An Idiot Abroad – By @alexbottner_
By Alex Bottner
An Idiot Abroad
I’ve lived in the UK for a bit now. I thought I had the culture down, but coming to SCA and picking apart why ads work, I’ve realised that there’s a few references I miss out on.
Moving from Canada to the UK didn’t feel like such a huge leap at first. Finding a flat in London was a nightmare (the places I’ve seen…), but there was no new language to learn.
But when Marc showed us the recent ad that Uncommon made for ITV, I understood its message about the importance of representation in TV, but I had no idea what ITV meant to people here. I had no idea that it was the first channel to air tv shows with diverse casts and classes. It may not be highbrow tv, but it showed perspectives that had never been shown on the BBC before.
Sometimes I worry that I’ll struggle with starting my career in UK advertising because I don’t have the same sentimental relationships to brands, tv shows and pop culture that people who have grown up here have.
I don’t have a go-to order at Nando’s…should I be worried?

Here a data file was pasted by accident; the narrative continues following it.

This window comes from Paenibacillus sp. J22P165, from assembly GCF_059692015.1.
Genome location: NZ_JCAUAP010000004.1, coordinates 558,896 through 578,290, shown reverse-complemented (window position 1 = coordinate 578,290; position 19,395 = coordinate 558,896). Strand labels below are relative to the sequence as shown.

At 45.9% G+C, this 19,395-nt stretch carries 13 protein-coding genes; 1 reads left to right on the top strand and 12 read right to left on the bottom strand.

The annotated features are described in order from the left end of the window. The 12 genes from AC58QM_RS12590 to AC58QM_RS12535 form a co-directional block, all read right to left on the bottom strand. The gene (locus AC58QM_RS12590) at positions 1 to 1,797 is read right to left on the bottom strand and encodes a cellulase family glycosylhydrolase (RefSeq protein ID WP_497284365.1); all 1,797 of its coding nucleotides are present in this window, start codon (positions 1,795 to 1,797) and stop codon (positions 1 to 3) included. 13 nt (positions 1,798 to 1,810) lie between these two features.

When I tried to write an SMP for M&S food, I thought that I had uncovered a truth about the brand. I asked my classmates if they thought that M and S was like getting takeaway or a restaurant meal but from a grocery store. They laughed and said, “yeah, that’s what they want you to think, but that’s not really true.”
When me and my partner, Holly, were brainstorming executions for a political campaign, I suggested bumper stickers like it was a no-brainer. She gave me a puzzled look. Rosettes are the main thing here, so I’ve learned.
I also wonder if the opposite might happen. What if I move back to Canada and start coming up with ideas that would work really well for a UK audience, but that would be out of touch for Canadians?
I know that great advertising is universal. I don’t think I respond to ads any differently here than I would back home. The main difference in advertising here is that hockey has been swapped for football in sentimental sport ads.
At the end of the day, good work is good work. I still felt an emotional response to the ITV ad, even if I didn’t grow up watching ITV.